A slow rhythm can evoke tranquility, inevitability, and harmony, among other feelings.
A change in rhythm during a poem signals the listener to a change in meaning.
Sound PatternsAre made by repeated sounds and
combinations of sounds in the words.Words, phrases, or lines are sometimes
repeated in their entirety.Rhyme
Sound device that children most recognized and enjoy.
Occurs when the ends of words have the same sounds.
Eg: vat, rat, that, brat: hay, they, flay, stray
AssonanceFor effect.The same vowel sound is heard
repeatedly within a line or a few lines of poetry.
Eg: hoop, gloom, moon, moot, boots.
AlliterationInitial consonant sounds are
heard frequently within a few lines of poetry.
Eg: ship, shy, shape
ConsonanceRefers to a close juxtaposition
of similar final consonant sounds, as in flake, chuck, stroke.
OnomatopoeiaThe sounds of the word
imitates the real-world sound.Eg: buzz – sound of bee
: hiss – sound of snake
Figurative LanguageTakes many different forms, but it involves
comparing or contrasting one object, idea, or feeling with one another.
SimileDirect comparison or contrasting one object,
idea, or feeling with one another.Star – diamondGold – timeRed - blood
Metaphor◦ Comparison without a signal word to
evoke the similarities.◦ In the poem “The Night Is A Black Cat”,
the metaphor implies a comparison between the night sky and a black cat.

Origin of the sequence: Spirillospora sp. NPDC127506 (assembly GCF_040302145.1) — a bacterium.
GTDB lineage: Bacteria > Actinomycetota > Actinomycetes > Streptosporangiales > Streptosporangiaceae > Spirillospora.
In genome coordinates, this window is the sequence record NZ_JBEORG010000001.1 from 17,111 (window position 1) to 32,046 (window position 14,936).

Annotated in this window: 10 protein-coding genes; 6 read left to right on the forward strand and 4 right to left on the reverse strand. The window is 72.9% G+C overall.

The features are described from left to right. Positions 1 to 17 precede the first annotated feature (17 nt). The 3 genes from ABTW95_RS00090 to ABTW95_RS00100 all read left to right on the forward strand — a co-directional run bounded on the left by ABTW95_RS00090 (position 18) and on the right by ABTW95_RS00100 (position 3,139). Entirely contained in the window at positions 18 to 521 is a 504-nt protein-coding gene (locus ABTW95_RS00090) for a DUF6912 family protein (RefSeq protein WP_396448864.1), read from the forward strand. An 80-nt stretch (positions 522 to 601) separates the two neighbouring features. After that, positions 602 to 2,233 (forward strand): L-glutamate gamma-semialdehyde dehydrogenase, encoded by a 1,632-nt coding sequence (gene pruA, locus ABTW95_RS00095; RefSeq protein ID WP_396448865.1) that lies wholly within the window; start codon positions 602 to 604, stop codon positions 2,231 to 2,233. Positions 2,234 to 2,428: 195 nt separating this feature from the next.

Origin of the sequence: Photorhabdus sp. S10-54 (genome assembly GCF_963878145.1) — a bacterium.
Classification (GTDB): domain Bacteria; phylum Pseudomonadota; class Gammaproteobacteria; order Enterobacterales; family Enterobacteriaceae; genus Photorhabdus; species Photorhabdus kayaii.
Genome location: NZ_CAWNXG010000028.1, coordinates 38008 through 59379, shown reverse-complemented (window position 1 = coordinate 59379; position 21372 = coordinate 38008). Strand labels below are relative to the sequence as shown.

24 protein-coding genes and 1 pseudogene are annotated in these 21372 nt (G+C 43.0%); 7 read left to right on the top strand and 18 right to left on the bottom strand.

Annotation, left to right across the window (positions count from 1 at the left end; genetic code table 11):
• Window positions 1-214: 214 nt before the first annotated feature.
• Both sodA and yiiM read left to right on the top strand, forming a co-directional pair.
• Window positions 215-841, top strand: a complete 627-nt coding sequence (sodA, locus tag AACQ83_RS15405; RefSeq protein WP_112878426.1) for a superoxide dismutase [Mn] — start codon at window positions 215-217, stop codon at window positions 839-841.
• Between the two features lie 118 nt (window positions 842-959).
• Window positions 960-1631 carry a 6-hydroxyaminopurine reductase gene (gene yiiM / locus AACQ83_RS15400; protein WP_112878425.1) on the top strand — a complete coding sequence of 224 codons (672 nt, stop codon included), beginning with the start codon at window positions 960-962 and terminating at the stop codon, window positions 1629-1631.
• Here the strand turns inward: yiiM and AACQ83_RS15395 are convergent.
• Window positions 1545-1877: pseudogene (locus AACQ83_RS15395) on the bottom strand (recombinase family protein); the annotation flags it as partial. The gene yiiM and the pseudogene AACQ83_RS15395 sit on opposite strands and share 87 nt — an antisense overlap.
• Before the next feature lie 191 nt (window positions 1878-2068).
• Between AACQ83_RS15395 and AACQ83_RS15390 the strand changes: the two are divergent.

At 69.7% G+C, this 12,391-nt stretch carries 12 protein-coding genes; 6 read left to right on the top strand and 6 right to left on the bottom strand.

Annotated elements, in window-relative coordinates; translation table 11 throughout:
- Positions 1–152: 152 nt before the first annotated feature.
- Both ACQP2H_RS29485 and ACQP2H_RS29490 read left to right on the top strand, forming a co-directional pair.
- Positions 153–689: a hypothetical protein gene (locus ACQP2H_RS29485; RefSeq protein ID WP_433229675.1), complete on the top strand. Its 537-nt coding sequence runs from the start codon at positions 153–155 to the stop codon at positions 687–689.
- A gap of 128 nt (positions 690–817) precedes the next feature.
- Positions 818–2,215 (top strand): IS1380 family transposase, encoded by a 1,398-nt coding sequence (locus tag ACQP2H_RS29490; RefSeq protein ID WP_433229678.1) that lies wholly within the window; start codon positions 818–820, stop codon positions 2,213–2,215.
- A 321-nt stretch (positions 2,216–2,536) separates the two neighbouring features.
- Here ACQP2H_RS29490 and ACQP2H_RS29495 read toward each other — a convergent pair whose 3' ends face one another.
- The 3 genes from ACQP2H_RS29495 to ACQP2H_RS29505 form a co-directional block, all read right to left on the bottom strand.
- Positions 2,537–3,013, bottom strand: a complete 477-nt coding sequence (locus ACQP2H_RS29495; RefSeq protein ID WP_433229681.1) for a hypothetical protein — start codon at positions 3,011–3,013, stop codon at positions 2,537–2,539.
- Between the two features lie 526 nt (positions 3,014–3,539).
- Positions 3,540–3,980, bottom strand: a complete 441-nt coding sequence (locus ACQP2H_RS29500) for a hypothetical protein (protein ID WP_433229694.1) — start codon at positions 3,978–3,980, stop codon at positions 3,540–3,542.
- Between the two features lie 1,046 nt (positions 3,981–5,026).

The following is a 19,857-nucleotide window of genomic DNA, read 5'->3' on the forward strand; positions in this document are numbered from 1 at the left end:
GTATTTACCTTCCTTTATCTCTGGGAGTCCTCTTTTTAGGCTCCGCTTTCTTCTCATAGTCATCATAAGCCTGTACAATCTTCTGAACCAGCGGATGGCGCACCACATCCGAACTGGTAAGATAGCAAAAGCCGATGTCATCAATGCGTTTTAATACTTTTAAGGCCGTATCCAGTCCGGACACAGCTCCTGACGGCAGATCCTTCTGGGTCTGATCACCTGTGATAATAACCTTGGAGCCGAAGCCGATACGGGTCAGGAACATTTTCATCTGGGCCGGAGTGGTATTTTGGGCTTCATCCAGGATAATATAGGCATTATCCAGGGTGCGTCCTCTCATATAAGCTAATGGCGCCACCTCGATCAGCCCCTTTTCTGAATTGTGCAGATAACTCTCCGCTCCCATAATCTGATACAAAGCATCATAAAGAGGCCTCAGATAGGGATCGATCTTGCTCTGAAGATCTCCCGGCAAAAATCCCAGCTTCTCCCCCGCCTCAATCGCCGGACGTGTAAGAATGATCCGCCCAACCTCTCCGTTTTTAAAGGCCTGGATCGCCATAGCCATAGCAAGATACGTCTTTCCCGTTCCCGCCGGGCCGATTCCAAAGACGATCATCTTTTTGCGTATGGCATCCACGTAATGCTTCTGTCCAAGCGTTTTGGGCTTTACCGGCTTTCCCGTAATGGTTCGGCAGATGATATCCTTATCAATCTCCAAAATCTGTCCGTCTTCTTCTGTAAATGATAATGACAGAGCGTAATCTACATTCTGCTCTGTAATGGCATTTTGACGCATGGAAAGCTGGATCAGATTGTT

Personification◦ Attribution of human qualities to animate,
nonhuman beings or to inanimate objects for the purpose of drawing a comparison between the animal or object and human beings.
◦ Eg: The food is calling my name
HyperboleAn exaggeration to highlight reality or to
point out ridiculousness.Eg. There is a river streaming down his
Sense ImageryA poet will play on one or more of the five senses in
descriptive and narrative language.Sight
◦ Awakened through the depiction of beautyHearing
◦ Evoked by the sound of a city streetSmell and taste
◦ Recalled through the description of a fish left too long in the sun
Touch◦ Sensitized through describing the gritty discomfort of
a wet swimsuit caked with the sand from the beach.
SELECTION OF POETRY
Ideas and feeling expressed are worthy, fresh, and imaginative.
The expression is unique, the reader will perceive ordinary things in many ways.
Is appropriate to the experiences of children
What are the criteria?
Presents the world via a child’s perspective and focuses on their lives & activities.
Judged on the quality of the poetry first, illustrations and appearance second.
Narrative poems are preferred.
Share poems by a variety of authors.
Still on criteria…
The National Council of Teachers of English (NCTE) Award was established in 1977, US to honour living US poets whose poetry has contributed substantially to the lives children.
Awarded for the entire writing for children ages 3-13.
Held every 3 years.
Although more children’s poetry is being published and teachers-students are enjoying this genre, some report that they do not share poetry because of their uncertainty about selecting poems for their students.
Thus, by learning student’s preferences in poetry, a teacher can become more skillful at selecting good, enjoyable poems for them.
Prefer narrative poems over lyrics poems.
Limericks were well liked compared to free verse and haiku.
Enjoy poems that rhymed.
Prefer poems with regular, distinctive rhythm.
Children’s Poetry Preferences
Like humourous poems, animals poems, and poems about enjoyable familiar experiences.
Prefer subjects on strange and fantastic events, animals (primary grade); realistic contents of humour, animals (intermediate)